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Alexander von Humboldt: „Brief description of the city of Mexico“, in: ders., Sämtliche Schriften digital, herausgegeben von Oliver Lubrich und Thomas Nehrlich, Universität Bern 2021. URL: <https://humboldt.unibe.ch/text/1809-Voyage_de_MM-24-neu> [abgerufen am 17.04.2024].

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Titel Brief description of the city of Mexico
Jahr 1817
Ort Trenton, New Jersey
Nachweis
in: Trenton Federalist 18:976 (10. November 1817), [o. S.].
Sprache Englisch
Typografischer Befund Antiqua (mit lang-s); Spaltensatz; Auszeichnung: Kursivierung; Fußnoten mit Kreuzen und Paragraphen.
Identifikation
Textnummer Druckausgabe: II.76
Dateiname: 1809-Voyage_de_MM-24-neu
Statistiken
Seitenanzahl: 1
Zeichenanzahl: 5460

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Brief description of the city of Mexico. Extract from Humboldt’s New Spain.

Mexico has been very much embelliſh-ed ſince the reſidence of the Abbe Chap-pe there in 1769. The edifice deſtined tothe ſchool of mines, for which the richeſtindividuals of the country furniſhed aſum of more than three millions francs,*would adorn the principal places of Parisor London. Two great palaces [hotels]were recently conſtructed by MexicanArtiſts, pupils of the academy of FineArts of the capital. One of these palaces,in the quarter dela Traspana, exhibits inthe interior of the court a very beautifuloval perystyle, of columns. The travel-ler juſtly admires a vaſt circumferencepaved with porphyry flags, and enclosedwith an iron railing, richly ornamentedwith bronze, containing an equeſtrianſtatue of King Charles the Fourth,placed on a pedeſtal of Mexican marble,in the midſt of the Plaza Major ofMexico, oppoſite the cathedral and theviceroy’s palace. However, it muſt beagreed that notwithſtanding the progressof the arts within theſe laſt thirty years,it is much less from the grandeur andbeauty of the monuments, than from thebreadth and ſtraitness of the ſtreets andmuch less from its edifices than from itsuniform regularity, its extent and poſi-tion, that the capital of New Spain at-tracts the admiration of Europeans.From a ſingular occurrence of circum-ſtances, I have ſeen ſucceſſively, withina very ſhort space of time, Lima, Mexico,Philadelphia, Waſhington, Paris, Rome,Naples, and the largeſt cities of Germany.By comparing together impreſſions whichfollow in rapid ſucceſſion, we are enabledto rectify any opinion which we may havetoo eaſily adopted. Notwithſtanding ſuchunavoidable compariſons, of which ſeve-ral, one would think, muſt have proveddiſadvantageous to the capital of Mexico,it has left in me a recollection of grand-eur which I principally attribute to themajeſtic character of its ſituation andthe ſurrounding ſcenery. In fact, nothing can preſent a morerich and varied appearance than the val-ley, when, in a fine ſummer morning, thesky without a cloud, and of that deepazure, which is peculiar to the dry andrarified air of high mountains, we trans-port ourſelves to the top of one of thetowers of the cathedral of Mexico, or as-cend the hill of Chapoltebec. A beau-tiful vegetation ſurrounds this hill. Oldcypress trunks,§ of more than 15 and 16metres|| in circumference, raiſe their na-ked heads above thoſe of the Schinus,which reſemble in their appearance theweeping willows of the eaſt. From thecentre of this ſolitude, the ſummit ofthe porphyritical rock of Chapoltebec,the eye sweeps over a vaſt plain of care-fully cultivated fields, which extend to thevery feet of the coloſſal mountains cover-ed with perpetual snow. The city ap-pears as if waſhed by the waters of thelake of Tezcuco, whoſe baſin, ſurroundedwith villages and hamlets, bring to mindthe moſt beautiful lakes of the mountainsof Switzerland. Large avenues of elmsand poplars lead in every direction to thecapital; and two aqueducts, conſtructedover arches of very great elevation, crossthe plain, and exhibit an appearanceequally agreeable and intereſting. The magnificent convent of NueſtraSenora de Gaudaloupe, appears joined tothe mountains of Tepeyacac among ra-vines, which ſhelter a few date and youngyucca trees. Towards the ſouththe whole tract between San Angel,Tacabaya, and San Auguſtin de lasCuevas, appears an immenſe garden oforange, peach, apple, cherry, and otherEuropean fruit trees. This beautifulcultivation forms a ſingular contrast withthe wild appearance of the naked moun-tains which encloſe the valley, amongwhich the famous volcanoes of La Puebla,Popocatepetl, and Iztaccihuatl are themoſt diſtinguiſhed. The firſt of theſeforms an enormous cone, of which thecrater, continually inflamed and throwingup smoke and aſhes, opens in the midſt ofeternal snows.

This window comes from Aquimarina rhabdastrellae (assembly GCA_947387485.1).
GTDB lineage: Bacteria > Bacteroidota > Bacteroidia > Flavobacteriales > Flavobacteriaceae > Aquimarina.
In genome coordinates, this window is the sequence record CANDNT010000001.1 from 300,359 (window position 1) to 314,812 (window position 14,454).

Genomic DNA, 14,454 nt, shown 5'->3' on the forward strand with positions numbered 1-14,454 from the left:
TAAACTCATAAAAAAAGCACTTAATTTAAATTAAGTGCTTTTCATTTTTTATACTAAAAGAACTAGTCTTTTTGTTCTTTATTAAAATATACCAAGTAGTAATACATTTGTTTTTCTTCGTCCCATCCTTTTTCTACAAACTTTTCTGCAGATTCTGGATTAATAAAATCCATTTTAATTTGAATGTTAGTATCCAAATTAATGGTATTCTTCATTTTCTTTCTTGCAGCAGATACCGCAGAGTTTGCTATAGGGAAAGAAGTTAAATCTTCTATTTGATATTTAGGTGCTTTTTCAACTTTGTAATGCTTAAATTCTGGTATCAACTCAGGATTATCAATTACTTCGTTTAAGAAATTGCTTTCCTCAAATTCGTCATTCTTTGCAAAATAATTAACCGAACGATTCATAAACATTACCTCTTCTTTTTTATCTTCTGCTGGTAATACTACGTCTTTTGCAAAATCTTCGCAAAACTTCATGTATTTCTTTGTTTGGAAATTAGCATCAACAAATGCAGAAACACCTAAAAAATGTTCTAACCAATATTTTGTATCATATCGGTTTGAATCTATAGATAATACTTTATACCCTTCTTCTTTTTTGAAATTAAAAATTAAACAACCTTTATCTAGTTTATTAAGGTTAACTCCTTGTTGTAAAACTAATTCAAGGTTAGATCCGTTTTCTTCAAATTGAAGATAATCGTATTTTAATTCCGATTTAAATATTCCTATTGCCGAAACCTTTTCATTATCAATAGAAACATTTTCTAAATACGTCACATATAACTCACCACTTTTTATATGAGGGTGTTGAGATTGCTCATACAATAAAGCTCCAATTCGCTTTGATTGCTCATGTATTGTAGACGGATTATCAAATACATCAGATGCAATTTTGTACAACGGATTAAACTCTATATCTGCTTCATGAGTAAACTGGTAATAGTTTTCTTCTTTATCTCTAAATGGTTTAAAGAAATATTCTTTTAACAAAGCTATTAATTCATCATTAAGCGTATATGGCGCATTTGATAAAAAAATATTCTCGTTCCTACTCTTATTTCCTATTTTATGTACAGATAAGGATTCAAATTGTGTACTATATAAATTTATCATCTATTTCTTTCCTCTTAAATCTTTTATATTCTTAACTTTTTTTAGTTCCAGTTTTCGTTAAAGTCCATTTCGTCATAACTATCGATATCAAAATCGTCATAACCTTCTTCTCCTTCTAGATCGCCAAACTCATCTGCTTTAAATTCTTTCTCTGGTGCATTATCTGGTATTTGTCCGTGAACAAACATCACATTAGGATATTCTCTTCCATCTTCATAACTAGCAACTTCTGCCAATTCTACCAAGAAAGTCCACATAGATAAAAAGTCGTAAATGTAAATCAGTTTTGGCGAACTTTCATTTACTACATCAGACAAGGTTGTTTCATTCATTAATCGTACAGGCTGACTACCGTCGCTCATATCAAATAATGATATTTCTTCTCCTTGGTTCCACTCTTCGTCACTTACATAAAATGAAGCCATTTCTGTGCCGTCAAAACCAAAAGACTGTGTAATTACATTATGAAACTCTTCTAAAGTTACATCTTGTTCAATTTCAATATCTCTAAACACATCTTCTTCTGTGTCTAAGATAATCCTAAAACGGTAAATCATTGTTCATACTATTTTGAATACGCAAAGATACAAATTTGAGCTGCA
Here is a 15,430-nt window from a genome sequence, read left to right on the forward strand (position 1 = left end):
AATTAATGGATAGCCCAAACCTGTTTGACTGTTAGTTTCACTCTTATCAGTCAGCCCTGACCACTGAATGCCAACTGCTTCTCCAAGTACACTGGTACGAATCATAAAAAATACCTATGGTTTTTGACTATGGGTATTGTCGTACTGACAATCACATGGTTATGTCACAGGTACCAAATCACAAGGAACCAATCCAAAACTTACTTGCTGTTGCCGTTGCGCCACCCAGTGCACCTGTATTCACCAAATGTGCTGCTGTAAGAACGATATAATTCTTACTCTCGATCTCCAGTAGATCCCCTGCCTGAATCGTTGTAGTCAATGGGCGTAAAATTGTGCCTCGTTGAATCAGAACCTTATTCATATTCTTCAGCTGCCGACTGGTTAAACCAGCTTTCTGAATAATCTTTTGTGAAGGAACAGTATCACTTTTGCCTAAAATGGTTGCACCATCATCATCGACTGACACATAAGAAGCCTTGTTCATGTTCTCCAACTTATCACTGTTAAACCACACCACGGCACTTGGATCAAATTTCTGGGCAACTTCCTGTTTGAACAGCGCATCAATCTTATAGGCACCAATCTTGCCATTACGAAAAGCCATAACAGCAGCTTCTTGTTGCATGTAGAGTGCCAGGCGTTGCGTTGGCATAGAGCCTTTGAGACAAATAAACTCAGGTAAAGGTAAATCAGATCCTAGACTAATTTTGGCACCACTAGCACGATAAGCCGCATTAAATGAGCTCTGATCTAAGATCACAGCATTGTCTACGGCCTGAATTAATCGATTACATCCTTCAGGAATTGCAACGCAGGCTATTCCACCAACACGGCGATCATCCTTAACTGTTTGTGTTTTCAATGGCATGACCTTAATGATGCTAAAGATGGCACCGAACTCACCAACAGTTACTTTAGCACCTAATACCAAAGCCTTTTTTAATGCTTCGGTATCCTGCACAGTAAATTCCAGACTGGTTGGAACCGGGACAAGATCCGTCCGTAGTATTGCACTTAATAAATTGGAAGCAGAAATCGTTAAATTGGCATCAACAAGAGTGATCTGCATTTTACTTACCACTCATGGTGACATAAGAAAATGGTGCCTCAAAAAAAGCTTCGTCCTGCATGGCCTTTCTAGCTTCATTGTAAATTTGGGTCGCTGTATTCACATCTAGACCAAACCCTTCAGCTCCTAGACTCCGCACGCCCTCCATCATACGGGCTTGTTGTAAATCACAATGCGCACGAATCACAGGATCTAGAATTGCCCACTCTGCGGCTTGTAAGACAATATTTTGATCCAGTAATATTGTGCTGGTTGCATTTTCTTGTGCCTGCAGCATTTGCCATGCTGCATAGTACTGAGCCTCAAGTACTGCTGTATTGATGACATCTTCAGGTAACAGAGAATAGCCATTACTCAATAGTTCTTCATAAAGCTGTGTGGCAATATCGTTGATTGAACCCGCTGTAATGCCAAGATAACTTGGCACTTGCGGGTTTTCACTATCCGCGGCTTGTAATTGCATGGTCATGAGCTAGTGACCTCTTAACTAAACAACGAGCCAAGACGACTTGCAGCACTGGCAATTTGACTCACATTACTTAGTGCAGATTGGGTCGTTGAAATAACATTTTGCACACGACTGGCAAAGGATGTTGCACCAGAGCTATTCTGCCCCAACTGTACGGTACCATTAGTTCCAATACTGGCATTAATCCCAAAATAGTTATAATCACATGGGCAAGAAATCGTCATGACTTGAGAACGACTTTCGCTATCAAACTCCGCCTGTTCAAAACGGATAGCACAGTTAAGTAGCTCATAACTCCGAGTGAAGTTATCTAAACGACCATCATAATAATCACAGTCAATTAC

* 124.800l. ſterling See chap. VII. This coloſſal ſtatue was executed atthe expenſe of the Marquis de Branciforte,formerly viceroy of Mexico, brother-in-law to the Prince of Peace. It weighs450 quintals, and was modelled, foundedand placed by the ſame artiſt, M. Tolsa,whoſe name deserves a diſtinguiſhed placein the hiſtory of Spaniſh sculpture. Themerits of this man of genius can only beappreciated by thoſe who know the diffi-culties with which the execution of theſegreat works of art are attended even incivilized Europe. From the plan of the City of Waſh-ington, and from the magnificence of itscapitol, of which I only ſaw a part com-pleted, the Federal City will undoubtedlyone day be a much finer city than Mexico.Philadelphia has alſo the ſame regularityof conſtruction. The alleys of platanus,acacia, and populous heterophylla, whichadorn its ſtreets, almoſt give it a ruralbeauty. The vegetation of the banks ofthe Potomac and Delaware is alſo richerthan what we find 2.300 metres (7.500feet) of elevation on the ridge of theMexican Cordilleras. But Waſhingtonand Philadelphia will always look like Eu-ropean cities. They will not ſtrike theeyes of the traveller with that peculiar,I may ſay, exotic character, which belongsto Mexico, Santa Fe de Bogata, Quito,and all the tropical capitals, conſtructedat an elevation as high or higher than thepaſſage of the great St. Bernard.§ Los Ahuahuetes. Cupressus disticha Lin || 49 and 52 feet. Trans.